For ensuring there is no single point of failure, replication factor must be three.

    There are two kinds of replication strategies in Cassandra.


    SimpleStrategy is used when you have just one data center. SimpleStrategy places the first replica on the node selected by the partitioner. After that, remaining replicas are placed in clockwise direction in the Node ring.

    Here is the pictorial representation of the SimpleStrategy.


    NetworkTopologyStrategy is used when you have more than two data centers.

    In NetworkTopologyStrategy, replicas are set for each data center separately. NetworkTopologyStrategy places replicas in the clockwise direction in the ring until reaches the first node in another rack.

    This strategy tries to place replicas on different racks in the same data center. This is due to the reason that sometimes failure or problem can occur in the rack. Then replicas on other nodes can provide data.

    Here is the pictorial representation of the Network topology strategy

    Write Operation

    The coordinator sends a write request to replicas. If all the replicas are up, they will receive write request regardless of their consistency level.

    Consistency level determines how many nodes will respond back with the success acknowledgment.

    The node will respond back with the success acknowledgment if data is written successfully to the commit log and memTable.

    For example, in a single data center with replication factor equals to three, three replicas will receive write request. If consistency level is one, only one replica will respond back with the success acknowledgment, and the remaining two will remain dormant.

    Suppose if remaining two replicas lose data due to node downs or some other problem, Cassandra will make the row consistent by the built-in repair mechanism in Cassandra.

    Here it is explained, how write process occurs in Cassandra,

    1. When write request comes to the node, first of all, it logs in the commit log.
    2. Then Cassandra writes the data in the mem-table. Data written in the mem-table on each write request also writes in commit log separately. Mem-table is a temporarily stored data in the memory while Commit log logs the transaction records for back up purposes.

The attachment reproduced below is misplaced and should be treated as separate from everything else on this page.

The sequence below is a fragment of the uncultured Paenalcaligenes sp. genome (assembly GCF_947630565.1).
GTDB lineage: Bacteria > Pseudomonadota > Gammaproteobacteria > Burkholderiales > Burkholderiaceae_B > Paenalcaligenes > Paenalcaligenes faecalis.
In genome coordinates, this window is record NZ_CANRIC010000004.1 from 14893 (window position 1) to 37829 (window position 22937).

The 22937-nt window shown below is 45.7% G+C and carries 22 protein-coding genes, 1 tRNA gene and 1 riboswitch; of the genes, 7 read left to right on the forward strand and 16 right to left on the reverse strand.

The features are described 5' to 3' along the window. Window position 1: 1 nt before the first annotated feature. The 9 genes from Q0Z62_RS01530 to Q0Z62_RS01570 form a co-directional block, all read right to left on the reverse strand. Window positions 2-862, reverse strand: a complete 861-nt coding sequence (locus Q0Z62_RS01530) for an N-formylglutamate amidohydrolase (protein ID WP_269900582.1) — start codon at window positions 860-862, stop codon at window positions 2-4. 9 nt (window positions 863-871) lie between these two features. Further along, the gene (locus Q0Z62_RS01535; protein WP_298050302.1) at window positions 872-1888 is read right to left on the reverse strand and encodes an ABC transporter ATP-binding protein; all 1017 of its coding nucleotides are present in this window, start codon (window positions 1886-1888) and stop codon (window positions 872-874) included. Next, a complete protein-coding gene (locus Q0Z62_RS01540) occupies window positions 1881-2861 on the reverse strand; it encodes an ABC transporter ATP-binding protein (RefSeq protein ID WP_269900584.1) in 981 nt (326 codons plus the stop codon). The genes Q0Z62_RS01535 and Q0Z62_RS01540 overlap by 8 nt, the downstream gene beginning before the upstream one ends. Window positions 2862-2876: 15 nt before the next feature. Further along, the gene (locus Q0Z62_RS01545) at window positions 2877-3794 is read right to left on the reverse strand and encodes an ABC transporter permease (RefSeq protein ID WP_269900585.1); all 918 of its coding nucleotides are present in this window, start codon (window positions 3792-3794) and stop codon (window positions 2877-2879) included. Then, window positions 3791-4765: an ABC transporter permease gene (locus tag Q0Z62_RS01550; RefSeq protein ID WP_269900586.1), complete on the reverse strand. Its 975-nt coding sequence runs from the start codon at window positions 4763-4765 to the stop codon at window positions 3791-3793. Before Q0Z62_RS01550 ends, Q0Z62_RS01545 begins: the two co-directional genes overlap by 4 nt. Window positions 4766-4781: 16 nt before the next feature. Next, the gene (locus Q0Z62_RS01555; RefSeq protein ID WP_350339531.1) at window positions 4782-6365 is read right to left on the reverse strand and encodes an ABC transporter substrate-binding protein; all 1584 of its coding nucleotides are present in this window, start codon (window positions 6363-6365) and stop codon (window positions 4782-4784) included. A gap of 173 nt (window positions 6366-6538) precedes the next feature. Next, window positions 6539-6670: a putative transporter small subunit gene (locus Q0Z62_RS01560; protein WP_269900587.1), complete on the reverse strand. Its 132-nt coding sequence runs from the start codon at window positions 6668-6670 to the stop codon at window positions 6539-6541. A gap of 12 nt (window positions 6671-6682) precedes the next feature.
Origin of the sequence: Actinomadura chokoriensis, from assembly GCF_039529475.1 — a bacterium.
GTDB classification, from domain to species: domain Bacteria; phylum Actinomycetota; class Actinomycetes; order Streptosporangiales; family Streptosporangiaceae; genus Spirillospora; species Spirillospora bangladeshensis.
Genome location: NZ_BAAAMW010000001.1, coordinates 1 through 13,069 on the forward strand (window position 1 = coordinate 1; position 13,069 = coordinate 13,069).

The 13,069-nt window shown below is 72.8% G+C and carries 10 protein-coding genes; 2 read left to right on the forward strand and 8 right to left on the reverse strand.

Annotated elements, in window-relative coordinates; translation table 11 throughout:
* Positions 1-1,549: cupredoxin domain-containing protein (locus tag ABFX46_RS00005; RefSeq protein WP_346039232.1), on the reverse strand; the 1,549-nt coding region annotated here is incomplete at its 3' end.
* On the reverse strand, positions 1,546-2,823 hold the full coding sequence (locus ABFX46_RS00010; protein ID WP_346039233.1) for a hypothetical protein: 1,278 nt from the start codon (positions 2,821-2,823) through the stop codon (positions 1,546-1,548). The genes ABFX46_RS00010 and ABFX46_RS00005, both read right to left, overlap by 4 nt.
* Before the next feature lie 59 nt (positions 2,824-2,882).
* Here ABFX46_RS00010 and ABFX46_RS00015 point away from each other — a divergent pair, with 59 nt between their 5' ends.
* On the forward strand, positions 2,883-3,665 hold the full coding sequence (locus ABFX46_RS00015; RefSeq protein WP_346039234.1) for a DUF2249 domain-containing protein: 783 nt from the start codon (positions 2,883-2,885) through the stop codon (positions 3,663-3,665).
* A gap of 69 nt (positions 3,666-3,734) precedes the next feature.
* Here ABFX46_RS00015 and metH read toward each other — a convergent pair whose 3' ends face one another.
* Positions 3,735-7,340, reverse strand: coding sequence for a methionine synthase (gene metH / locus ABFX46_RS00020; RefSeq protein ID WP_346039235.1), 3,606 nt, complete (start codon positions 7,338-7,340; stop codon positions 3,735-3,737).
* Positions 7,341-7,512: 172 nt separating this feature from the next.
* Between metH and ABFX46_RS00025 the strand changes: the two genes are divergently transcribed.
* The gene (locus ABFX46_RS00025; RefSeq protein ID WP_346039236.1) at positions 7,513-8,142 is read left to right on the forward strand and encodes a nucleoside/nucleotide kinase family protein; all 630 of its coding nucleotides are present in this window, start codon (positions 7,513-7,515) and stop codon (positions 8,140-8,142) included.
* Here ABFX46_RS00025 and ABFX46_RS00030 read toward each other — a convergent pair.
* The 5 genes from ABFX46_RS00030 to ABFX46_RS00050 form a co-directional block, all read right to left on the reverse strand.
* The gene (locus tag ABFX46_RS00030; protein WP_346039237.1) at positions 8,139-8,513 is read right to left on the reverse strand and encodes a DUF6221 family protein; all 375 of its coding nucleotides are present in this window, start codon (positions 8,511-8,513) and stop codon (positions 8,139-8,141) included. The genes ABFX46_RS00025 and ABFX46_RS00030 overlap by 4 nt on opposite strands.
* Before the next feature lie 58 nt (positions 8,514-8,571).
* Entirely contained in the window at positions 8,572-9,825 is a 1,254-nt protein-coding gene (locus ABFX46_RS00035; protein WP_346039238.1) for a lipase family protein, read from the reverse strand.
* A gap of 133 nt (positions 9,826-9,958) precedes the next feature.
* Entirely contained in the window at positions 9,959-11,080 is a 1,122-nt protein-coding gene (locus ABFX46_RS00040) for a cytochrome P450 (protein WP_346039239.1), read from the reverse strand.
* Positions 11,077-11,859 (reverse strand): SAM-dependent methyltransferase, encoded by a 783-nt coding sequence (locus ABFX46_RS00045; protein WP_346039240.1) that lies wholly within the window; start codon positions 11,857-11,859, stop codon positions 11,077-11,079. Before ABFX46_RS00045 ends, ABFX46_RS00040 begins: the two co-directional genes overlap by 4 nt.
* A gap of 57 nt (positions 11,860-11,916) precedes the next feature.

3. When mem-table is full, data is flushed to the SSTable data file.
    Read Operation

    There are three types of read requests that a coordinator sends to replicas.

    1. Direct request
    2. Digest request
    3. Read repair request

    The coordinator sends direct request to one of the replicas. After that, the coordinator sends the digest request to the number of replicas specified by the consistency level and checks whether the returned data is an updated data.

    After that, the coordinator sends digest request to all the remaining replicas. If any node gives out of date value, a background read repair request will update that data. This process is called read repair mechanism.

    Cassandra Data Model Rules

    In Cassandra, writes are not expensive. Cassandra does not support joins, group by, OR clause, aggregations, etc. So you have to store your data in such a way that it should be completely retrievable. So these rules must be kept in mind while modelling data in Cassandra.

    1. Maximize the number of writes
      In Cassandra, writes are very cheap. Cassandra is optimized for high write performance. So try to maximize your writes for better read performance and data availability. There is a tradeoff between data write and data read. So, optimize you data read performance by maximizing the number of data writes.
    2. Maximize Data Duplication
      Data denormalization and data duplication are defacto of Cassandra. Disk space is not more expensive than memory, CPU processing and IOs operation. As Cassandra is a distributed database, so data duplication provides instant data availability and no single point of failure.
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    Data Modeling Goals

    You should have the following goals while modelling data in Cassandra.

    1. Spread Data Evenly Around the Cluster
      You want an equal amount of data on each node of the Cassandra cluster. Data is spread to different nodes based on partition keys that is the first part of the primary key. So, try to choose integers as a primary key for spreading data evenly around the cluster.
    2. Minimize number of partitions read while querying data
      Partitions are a group of records with the same partition key. When the read query is issued, it collects data from different nodes from different partitions.
      If there will be many partitions, then all these partitions need to be visited for collecting the query data. It does not mean that partitions should not be created. If your data is very large, you can’t keep that huge amount of data on the single partition. The single partition will be slowed down.


    Apache Cassandra is used for community purposes. This tutorial shows the Apache Cassandra installation step by step. Also discussed what are the pre -requisites to access Cassandra. Cassandra is designed to handle big data. Cassandra’s main feature is to store data on multiple nodes with no single point of failure.

    The reason for this kind of Cassandra’s architecture was that the hardware failure can occur at any time. Any node can be down. In case of failure data stored in another node can be used. Hence, Cassandra is designed with its distributed architecture.